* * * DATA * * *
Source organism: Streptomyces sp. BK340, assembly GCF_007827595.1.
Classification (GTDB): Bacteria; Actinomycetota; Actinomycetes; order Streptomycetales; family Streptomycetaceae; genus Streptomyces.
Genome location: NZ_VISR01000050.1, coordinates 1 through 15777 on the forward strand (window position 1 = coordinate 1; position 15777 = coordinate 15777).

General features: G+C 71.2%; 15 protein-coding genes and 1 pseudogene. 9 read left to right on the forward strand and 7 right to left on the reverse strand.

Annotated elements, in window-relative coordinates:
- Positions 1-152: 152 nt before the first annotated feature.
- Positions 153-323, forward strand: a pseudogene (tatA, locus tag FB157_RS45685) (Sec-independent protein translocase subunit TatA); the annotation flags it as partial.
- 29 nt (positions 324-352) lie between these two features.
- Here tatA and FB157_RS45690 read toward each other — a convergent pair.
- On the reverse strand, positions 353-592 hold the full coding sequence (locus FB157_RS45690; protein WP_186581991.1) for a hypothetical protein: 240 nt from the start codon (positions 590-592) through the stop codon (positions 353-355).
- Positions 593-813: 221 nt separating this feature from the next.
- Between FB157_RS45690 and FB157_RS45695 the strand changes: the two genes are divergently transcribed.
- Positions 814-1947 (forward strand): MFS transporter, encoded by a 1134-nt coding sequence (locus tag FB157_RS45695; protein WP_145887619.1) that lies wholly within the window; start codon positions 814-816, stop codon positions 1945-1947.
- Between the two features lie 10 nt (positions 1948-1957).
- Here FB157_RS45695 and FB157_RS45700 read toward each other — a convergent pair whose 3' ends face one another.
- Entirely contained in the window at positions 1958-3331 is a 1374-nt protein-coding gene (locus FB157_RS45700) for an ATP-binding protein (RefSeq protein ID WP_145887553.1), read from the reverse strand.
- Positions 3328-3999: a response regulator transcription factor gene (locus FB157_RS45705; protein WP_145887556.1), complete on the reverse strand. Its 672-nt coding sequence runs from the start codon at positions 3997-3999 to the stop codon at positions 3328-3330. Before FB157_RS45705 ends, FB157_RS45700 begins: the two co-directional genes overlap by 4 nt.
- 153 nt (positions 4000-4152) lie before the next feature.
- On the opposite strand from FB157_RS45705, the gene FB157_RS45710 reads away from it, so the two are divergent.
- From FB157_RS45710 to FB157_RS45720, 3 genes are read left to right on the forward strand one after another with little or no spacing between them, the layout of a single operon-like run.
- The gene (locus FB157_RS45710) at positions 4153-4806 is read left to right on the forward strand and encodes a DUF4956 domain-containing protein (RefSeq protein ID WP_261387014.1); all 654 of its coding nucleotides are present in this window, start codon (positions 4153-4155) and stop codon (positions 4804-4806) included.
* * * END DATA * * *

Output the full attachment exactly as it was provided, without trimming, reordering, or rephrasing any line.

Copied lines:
Source organism: Streptomyces sp. BK340, assembly GCF_007827595.1.
Classification (GTDB): Bacteria; Actinomycetota; Actinomycetes; order Streptomycetales; family Streptomycetaceae; genus Streptomyces.
Genome location: NZ_VISR01000050.1, coordinates 1 through 15777 on the forward strand (window position 1 = coordinate 1; position 15777 = coordinate 15777).

General features: G+C 71.2%; 15 protein-coding genes and 1 pseudogene. 9 read left to right on the forward strand and 7 right to left on the reverse strand.

Annotated elements, in window-relative coordinates:
- Positions 1-152: 152 nt before the first annotated feature.
- Positions 153-323, forward strand: a pseudogene (tatA, locus tag FB157_RS45685) (Sec-independent protein translocase subunit TatA); the annotation flags it as partial.
- 29 nt (positions 324-352) lie between these two features.
- Here tatA and FB157_RS45690 read toward each other — a convergent pair.
- On the reverse strand, positions 353-592 hold the full coding sequence (locus FB157_RS45690; protein WP_186581991.1) for a hypothetical protein: 240 nt from the start codon (positions 590-592) through the stop codon (positions 353-355).
- Positions 593-813: 221 nt separating this feature from the next.
- Between FB157_RS45690 and FB157_RS45695 the strand changes: the two genes are divergently transcribed.
- Positions 814-1947 (forward strand): MFS transporter, encoded by a 1134-nt coding sequence (locus tag FB157_RS45695; protein WP_145887619.1) that lies wholly within the window; start codon positions 814-816, stop codon positions 1945-1947.
- Between the two features lie 10 nt (positions 1948-1957).
- Here FB157_RS45695 and FB157_RS45700 read toward each other — a convergent pair whose 3' ends face one another.
- Entirely contained in the window at positions 1958-3331 is a 1374-nt protein-coding gene (locus FB157_RS45700) for an ATP-binding protein (RefSeq protein ID WP_145887553.1), read from the reverse strand.
- Positions 3328-3999: a response regulator transcription factor gene (locus FB157_RS45705; protein WP_145887556.1), complete on the reverse strand. Its 672-nt coding sequence runs from the start codon at positions 3997-3999 to the stop codon at positions 3328-3330. Before FB157_RS45705 ends, FB157_RS45700 begins: the two co-directional genes overlap by 4 nt.
- 153 nt (positions 4000-4152) lie before the next feature.
- On the opposite strand from FB157_RS45705, the gene FB157_RS45710 reads away from it, so the two are divergent.
- From FB157_RS45710 to FB157_RS45720, 3 genes are read left to right on the forward strand one after another with little or no spacing between them, the layout of a single operon-like run.
- The gene (locus FB157_RS45710) at positions 4153-4806 is read left to right on the forward strand and encodes a DUF4956 domain-containing protein (RefSeq protein ID WP_261387014.1); all 654 of its coding nucleotides are present in this window, start codon (positions 4153-4155) and stop codon (positions 4804-4806) included.